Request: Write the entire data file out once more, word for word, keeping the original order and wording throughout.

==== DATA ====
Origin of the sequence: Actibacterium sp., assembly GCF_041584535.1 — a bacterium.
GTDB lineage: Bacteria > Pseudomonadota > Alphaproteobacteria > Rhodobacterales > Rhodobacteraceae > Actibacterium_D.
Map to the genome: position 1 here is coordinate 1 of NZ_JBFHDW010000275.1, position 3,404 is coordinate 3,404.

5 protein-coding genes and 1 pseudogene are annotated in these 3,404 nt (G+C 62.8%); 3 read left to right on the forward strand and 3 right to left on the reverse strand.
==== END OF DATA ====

Origin of the sequence: Actibacterium sp., assembly GCF_041584535.1 — a bacterium.
GTDB lineage: Bacteria > Pseudomonadota > Alphaproteobacteria > Rhodobacterales > Rhodobacteraceae > Actibacterium_D.
Map to the genome: position 1 here is coordinate 1 of NZ_JBFHDW010000275.1, position 3,404 is coordinate 3,404.

5 protein-coding genes and 1 pseudogene are annotated in these 3,404 nt (G+C 62.8%); 3 read left to right on the forward strand and 3 right to left on the reverse strand.